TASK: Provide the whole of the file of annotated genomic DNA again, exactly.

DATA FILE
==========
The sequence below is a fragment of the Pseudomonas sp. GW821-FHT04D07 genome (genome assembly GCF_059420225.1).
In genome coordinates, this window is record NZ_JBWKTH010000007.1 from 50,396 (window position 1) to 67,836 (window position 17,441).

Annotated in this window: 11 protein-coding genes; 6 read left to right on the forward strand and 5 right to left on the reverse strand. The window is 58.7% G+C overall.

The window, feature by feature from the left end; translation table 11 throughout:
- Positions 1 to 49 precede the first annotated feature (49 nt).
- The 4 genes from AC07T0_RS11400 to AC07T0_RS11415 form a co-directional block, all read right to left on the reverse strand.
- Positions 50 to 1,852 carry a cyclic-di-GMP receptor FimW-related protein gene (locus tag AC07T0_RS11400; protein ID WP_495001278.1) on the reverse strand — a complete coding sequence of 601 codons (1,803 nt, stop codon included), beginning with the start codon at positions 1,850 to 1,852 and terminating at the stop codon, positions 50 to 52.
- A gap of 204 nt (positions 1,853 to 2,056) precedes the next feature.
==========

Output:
The sequence below is a fragment of the Pseudomonas sp. GW821-FHT04D07 genome (genome assembly GCF_059420225.1).
In genome coordinates, this window is record NZ_JBWKTH010000007.1 from 50,396 (window position 1) to 67,836 (window position 17,441).

Annotated in this window: 11 protein-coding genes; 6 read left to right on the forward strand and 5 right to left on the reverse strand. The window is 58.7% G+C overall.

The window, feature by feature from the left end; translation table 11 throughout:
- Positions 1 to 49 precede the first annotated feature (49 nt).
- The 4 genes from AC07T0_RS11400 to AC07T0_RS11415 form a co-directional block, all read right to left on the reverse strand.
- Positions 50 to 1,852 carry a cyclic-di-GMP receptor FimW-related protein gene (locus tag AC07T0_RS11400; protein ID WP_495001278.1) on the reverse strand — a complete coding sequence of 601 codons (1,803 nt, stop codon included), beginning with the start codon at positions 1,850 to 1,852 and terminating at the stop codon, positions 50 to 52.
- A gap of 204 nt (positions 1,853 to 2,056) precedes the next feature.